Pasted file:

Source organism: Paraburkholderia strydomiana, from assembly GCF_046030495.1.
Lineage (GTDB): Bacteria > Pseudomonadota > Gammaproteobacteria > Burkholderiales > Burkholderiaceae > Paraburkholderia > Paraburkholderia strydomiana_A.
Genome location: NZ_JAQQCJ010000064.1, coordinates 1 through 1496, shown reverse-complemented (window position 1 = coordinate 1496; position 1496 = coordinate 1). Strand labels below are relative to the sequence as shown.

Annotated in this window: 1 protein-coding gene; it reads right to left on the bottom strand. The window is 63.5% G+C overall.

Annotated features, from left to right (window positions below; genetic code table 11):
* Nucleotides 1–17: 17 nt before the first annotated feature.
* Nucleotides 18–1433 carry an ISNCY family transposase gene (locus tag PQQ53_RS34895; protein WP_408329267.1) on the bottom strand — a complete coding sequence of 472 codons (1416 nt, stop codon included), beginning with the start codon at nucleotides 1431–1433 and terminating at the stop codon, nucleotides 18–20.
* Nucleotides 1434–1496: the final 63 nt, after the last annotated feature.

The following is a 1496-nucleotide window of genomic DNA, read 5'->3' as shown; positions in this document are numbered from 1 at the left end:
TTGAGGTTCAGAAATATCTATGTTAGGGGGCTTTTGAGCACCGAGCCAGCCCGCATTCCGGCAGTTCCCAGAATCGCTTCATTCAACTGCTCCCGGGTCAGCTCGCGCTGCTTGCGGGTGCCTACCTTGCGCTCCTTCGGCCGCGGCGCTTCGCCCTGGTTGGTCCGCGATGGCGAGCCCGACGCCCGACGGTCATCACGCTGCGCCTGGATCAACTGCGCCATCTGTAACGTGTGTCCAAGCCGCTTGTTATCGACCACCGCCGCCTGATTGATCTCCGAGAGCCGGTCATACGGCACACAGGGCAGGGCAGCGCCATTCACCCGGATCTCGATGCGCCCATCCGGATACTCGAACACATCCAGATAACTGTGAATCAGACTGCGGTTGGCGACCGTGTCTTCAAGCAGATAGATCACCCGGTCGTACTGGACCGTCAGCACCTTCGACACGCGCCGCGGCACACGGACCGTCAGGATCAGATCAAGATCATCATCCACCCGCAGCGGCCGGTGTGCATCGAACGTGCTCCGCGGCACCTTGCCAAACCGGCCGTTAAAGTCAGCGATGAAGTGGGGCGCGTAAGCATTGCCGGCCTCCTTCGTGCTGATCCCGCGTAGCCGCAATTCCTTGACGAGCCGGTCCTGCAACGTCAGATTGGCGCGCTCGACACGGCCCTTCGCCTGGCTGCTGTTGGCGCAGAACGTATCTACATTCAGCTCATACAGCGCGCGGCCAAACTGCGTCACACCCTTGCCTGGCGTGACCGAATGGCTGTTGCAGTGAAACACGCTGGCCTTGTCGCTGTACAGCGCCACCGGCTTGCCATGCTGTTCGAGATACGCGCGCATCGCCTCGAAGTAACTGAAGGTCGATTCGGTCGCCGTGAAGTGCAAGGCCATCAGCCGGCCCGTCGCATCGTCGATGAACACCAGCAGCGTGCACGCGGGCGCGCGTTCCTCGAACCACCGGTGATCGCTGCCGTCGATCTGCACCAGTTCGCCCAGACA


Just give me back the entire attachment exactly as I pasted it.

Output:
Source organism: Paraburkholderia strydomiana, from assembly GCF_046030495.1.
Lineage (GTDB): Bacteria > Pseudomonadota > Gammaproteobacteria > Burkholderiales > Burkholderiaceae > Paraburkholderia > Paraburkholderia strydomiana_A.
Genome location: NZ_JAQQCJ010000064.1, coordinates 1 through 1496, shown reverse-complemented (window position 1 = coordinate 1496; position 1496 = coordinate 1). Strand labels below are relative to the sequence as shown.

Annotated in this window: 1 protein-coding gene; it reads right to left on the bottom strand. The window is 63.5% G+C overall.

Annotated features, from left to right (window positions below; genetic code table 11):
* Nucleotides 1–17: 17 nt before the first annotated feature.
* Nucleotides 18–1433 carry an ISNCY family transposase gene (locus tag PQQ53_RS34895; protein WP_408329267.1) on the bottom strand — a complete coding sequence of 472 codons (1416 nt, stop codon included), beginning with the start codon at nucleotides 1431–1433 and terminating at the stop codon, nucleotides 18–20.
* Nucleotides 1434–1496: the final 63 nt, after the last annotated feature.

The following is a 1496-nucleotide window of genomic DNA, read 5'->3' as shown; positions in this document are numbered from 1 at the left end:
TTGAGGTTCAGAAATATCTATGTTAGGGGGCTTTTGAGCACCGAGCCAGCCCGCATTCCGGCAGTTCCCAGAATCGCTTCATTCAACTGCTCCCGGGTCAGCTCGCGCTGCTTGCGGGTGCCTACCTTGCGCTCCTTCGGCCGCGGCGCTTCGCCCTGGTTGGTCCGCGATGGCGAGCCCGACGCCCGACGGTCATCACGCTGCGCCTGGATCAACTGCGCCATCTGTAACGTGTGTCCAAGCCGCTTGTTATCGACCACCGCCGCCTGATTGATCTCCGAGAGCCGGTCATACGGCACACAGGGCAGGGCAGCGCCATTCACCCGGATCTCGATGCGCCCATCCGGATACTCGAACACATCCAGATAACTGTGAATCAGACTGCGGTTGGCGACCGTGTCTTCAAGCAGATAGATCACCCGGTCGTACTGGACCGTCAGCACCTTCGACACGCGCCGCGGCACACGGACCGTCAGGATCAGATCAAGATCATCATCCACCCGCAGCGGCCGGTGTGCATCGAACGTGCTCCGCGGCACCTTGCCAAACCGGCCGTTAAAGTCAGCGATGAAGTGGGGCGCGTAAGCATTGCCGGCCTCCTTCGTGCTGATCCCGCGTAGCCGCAATTCCTTGACGAGCCGGTCCTGCAACGTCAGATTGGCGCGCTCGACACGGCCCTTCGCCTGGCTGCTGTTGGCGCAGAACGTATCTACATTCAGCTCATACAGCGCGCGGCCAAACTGCGTCACACCCTTGCCTGGCGTGACCGAATGGCTGTTGCAGTGAAACACGCTGGCCTTGTCGCTGTACAGCGCCACCGGCTTGCCATGCTGTTCGAGATACGCGCGCATCGCCTCGAAGTAACTGAAGGTCGATTCGGTCGCCGTGAAGTGCAAGGCCATCAGCCGGCCCGTCGCATCGTCGATGAACACCAGCAGCGTGCACGCGGGCGCGCGTTCCTCGAACCACCGGTGATCGCTGCCGTCGATCTGCACCAGTTCGCCCAGACA